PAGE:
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Abstract: A Risk-Reduction Recipe Using Frequency-Based Pore Pressure Predictions from Seismic Data
The more traditional approach to pore pressure prediction using seismic data is based on an analysis of stacking velocities. This velocity-based (V-based) approach is predicated on relationships between velocity, porosity, and the pore pressure of shales. These relationships are generally good, but they are contingent on a number of well-known assumptions; sometimes the results can be spectacularly wrong.
A newer approach is based on an analysis of frequency content. Frequency-based (or Q-based) pore pressure prediction is a patented technology based on an understanding of the relationship between frequency decay and effective stress. It is a fairly straightforward calculation which can be performed on stacked data. In areas where there are geopressures, fairly large volumes of data can be analyzed in a cost-effective fashion and important relationships may be discerned between the geometry of the pore pressure distribution, the structure of the rocks, and the accumulation of hydrocarbons.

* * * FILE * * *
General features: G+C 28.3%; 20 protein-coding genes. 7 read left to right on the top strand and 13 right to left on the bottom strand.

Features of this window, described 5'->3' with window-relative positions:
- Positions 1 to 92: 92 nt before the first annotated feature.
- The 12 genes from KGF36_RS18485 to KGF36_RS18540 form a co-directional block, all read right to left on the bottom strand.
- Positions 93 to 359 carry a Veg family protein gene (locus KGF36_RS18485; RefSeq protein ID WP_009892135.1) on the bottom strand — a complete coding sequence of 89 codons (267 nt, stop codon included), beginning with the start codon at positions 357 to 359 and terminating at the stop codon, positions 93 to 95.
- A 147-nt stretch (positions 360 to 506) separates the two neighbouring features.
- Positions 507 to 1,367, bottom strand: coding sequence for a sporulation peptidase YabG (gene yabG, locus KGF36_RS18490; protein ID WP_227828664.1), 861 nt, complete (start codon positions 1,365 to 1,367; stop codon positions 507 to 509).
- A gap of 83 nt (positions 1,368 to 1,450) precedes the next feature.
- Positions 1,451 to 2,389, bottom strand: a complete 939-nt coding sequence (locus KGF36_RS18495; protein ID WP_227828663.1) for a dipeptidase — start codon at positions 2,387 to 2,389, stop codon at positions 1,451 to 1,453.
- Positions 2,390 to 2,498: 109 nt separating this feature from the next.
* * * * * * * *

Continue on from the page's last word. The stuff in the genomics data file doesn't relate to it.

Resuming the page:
Examples illustrate some of the more interesting relationships which are observed when examining pressure distributions over large areas. Pressure discontinuities across faults provide good evidence that, at least in the near term, the fault is sealing. Abrupt pressure changes at the base of regional shales may indicate their performance as seals. Hydrocarbon accumulations are oftentimes associated with local areas of high pressure; these local highs may indicate trap integrity over time, as the regional geopressure bleeds off. Conversely, local areas of low pressure may indicate the direction for present-day fluid migration paths; recent accumulations (possibly with charge problems) may reside in these areas.
Acknowledgments and Associated Footnotes
1 eSeis, Inc., 1155 Dairy Ashford Rd., Suite 600, Houston, TX 77079
2 eSeis, Inc., 1155 Dairy Ashford Rd., Suite 600, Houston, TX 77079
Copyright © 2007 by The Gulf Coast Association of Geological Societies